"This visit is important and maybe there is a way for the UAE to do some kind of mediation between Moscow and Washington to ease tension," Abdulla said. "That is primarily why he's going."

And while the UAE continues to consider the U.S. an important partner, he argued that the focus of this relationship has been tempered by Washington's endeavour to shift foreign policy priorities from maintaining security in the Middle East to countering China in Asia, and more recently shore up efforts against Russia in Europe.

"I think it is dawning on us," Abdulla said. "It is becoming like something on the near horizon, America is pulling back."

In response to what he termed a "retreat" from the region, Abdulla said that the "UAE, like many countries in the region, are positioning themselves for this post-America, Middle East and post-Gulf Middle East, so I think this thinking is sinking in."

As a result, Abdulla said that "Asia is definitely the future, and I think, if that is so, then Asia has become bigger and bigger in our strategic thinking." While "China is only one" aspect of this new trajectory, he indicated it would be an increasingly important one.

"If there is this post-American world post-America Gulf, correspondingly there will be more of China," he said. "Less of America probably translates into also more of China, in the region and throughout, by the way."

With China assuming an increasingly central role on the world stage, even the U.S. had appealed to the People's Republic to use its influence with Moscow to deescalate the crisis that ultimately led to war in Europe.

But as relations between Beijing and Washington have eroded in recent years, fewer areas of common ground have emerged. At the same time, Putin and Chinese President Xi Jinping have only fortified their "comprehensive strategic partnership of coordination for the new era," an unprecedented bond between the two that was reinforced during their high-profile summit at the beginning of the Winter Olympic Games in Beijing earlier this month.

The two countries have often joined forces to wield their vetoes at the U.N. Security Council on issues proposed by the U.S. and, while Beijing opted to abstain on Friday, Chinese officials have also backed Moscow's concerns regarding NATO expansion and U.S. military support for Ukraine as being central factors that have inflamed the crisis and ensuing war.

And while President Joe Biden's administration has sought to prove inconsistencies between Beijing's stated commitment to respect sovereignty and its tacit backing for Moscow's intervention in Ukraine, the stark worsening of the U.S.-China relations on a range of issues, most critically Taiwan, has left little room for common ground between the two leading powers. On Saturday, local time, the U.S. Navy's Arleigh Burke-class guided-missile destroyer USS Ralph Johnson transited the Taiwan strait as part of a "routine operation" designed to challenge China's claim to the waterway between the mainland and the self-ruling island Beijing considers a part of its territory.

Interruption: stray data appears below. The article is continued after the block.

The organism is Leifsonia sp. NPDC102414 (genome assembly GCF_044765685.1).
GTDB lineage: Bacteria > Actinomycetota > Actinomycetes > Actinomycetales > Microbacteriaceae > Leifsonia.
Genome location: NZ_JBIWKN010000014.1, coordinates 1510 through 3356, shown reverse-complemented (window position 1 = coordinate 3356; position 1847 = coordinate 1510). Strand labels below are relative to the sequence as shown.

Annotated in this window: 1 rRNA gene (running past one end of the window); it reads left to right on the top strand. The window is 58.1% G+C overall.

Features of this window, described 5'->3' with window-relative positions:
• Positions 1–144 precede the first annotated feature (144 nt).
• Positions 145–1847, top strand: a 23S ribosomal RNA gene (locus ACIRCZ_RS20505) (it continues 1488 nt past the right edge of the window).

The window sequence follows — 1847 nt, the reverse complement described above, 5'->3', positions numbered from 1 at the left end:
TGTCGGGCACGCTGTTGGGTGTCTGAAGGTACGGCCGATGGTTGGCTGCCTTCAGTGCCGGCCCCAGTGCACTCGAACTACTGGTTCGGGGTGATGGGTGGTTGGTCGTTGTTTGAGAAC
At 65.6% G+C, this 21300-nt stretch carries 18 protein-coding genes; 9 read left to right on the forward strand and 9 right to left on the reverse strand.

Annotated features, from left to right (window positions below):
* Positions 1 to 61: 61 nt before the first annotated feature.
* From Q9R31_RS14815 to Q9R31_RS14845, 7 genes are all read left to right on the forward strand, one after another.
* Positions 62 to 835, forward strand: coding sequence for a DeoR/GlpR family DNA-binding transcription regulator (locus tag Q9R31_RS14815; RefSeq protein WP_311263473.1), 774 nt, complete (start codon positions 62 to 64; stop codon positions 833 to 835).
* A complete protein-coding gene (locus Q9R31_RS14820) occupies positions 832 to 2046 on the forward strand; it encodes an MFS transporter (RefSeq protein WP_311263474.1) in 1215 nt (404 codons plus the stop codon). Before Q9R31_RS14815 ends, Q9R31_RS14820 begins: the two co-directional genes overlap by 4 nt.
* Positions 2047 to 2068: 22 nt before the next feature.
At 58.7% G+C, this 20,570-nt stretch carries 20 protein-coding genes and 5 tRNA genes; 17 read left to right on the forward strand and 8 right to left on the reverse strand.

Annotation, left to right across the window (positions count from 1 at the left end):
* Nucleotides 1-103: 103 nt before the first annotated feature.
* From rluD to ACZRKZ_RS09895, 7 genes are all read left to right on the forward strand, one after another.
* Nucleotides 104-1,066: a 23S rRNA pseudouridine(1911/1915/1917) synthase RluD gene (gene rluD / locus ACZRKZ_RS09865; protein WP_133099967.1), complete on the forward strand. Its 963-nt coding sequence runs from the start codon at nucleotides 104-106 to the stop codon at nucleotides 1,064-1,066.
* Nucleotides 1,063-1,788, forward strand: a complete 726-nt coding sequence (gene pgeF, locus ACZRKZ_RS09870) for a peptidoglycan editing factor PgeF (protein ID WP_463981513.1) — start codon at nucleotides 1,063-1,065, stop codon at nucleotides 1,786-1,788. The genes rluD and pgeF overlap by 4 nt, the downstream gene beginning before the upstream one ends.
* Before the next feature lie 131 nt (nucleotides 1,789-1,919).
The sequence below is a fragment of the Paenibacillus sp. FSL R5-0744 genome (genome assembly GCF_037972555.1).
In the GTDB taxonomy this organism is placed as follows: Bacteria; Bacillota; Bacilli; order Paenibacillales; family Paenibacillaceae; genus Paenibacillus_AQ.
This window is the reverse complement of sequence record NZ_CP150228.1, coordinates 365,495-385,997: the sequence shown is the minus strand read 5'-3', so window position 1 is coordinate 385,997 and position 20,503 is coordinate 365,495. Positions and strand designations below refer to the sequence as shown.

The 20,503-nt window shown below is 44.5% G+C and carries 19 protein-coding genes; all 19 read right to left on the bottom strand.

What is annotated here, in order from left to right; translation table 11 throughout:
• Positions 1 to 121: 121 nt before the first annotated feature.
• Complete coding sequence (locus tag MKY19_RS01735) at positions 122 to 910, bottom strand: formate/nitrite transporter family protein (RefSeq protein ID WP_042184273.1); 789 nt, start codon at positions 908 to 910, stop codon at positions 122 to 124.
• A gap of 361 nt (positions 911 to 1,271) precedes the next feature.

People's Liberation Army spokesperson Senior Colonel Shi Yi issued a statement in response saying that the Eastern Theatre Command mobilized its forces to closely monitor the U.S. warship's passage, an act considered a provocation by Beijing.

"The U.S. has carried out this provocative act, trying to support the 'Taiwan independence' forces by making some gestures, which is both hypocritical and futile," Shi said. "The theatre troops maintain high alert at all times and resolutely safeguard national sovereignty and security and regional peace and stability."

The South China Sea Probing Initiative, a Chinese observer group that monitored and reported on the USS Ralph Johnson's movements, said that, even as Washington sought to address an explosive situation in Europe, the U.S. has kept up challenges to China in the Asia-Pacific.

"Based on our observations in the recent two months, the U.S. military presence and activities around China have not weakened, but have continued to increase," the South China Sea Probing Initiative told Newsweek. "We agree that the United States still wants to focus its Indo-Pacific strategy while dealing with the crisis in Ukraine."

Chinese officials have emphasized, including to Newsweek, that there was no comparison between Russia's approach to Ukraine and China's toward Taiwan, and Taiwanese officials have also sought to downplay an association between the two situations. At the same time, the Chinese monitor pointed out the likely concerns in Taipei as another U.S. partner came under direct attack by a nation questioning its sovereignty.

"Taiwan authorities have openly stressed 'the difference between Taiwan and Ukraine' and showed confidence on the situation of Taiwan Strait, however, at heart, they must be very worried about the credibility of U.S. commitment now," the South China Sea Probing Initiative said.

The Chinese monitor added that Washington's approach to Taiwan had influenced Beijing's stance in Europe.

"Yes, the U.S. high-frequency hostile military moves around China largely determines China's negative position on America's defence policy including NATO expansion," the South China Sea Probing Initiative said.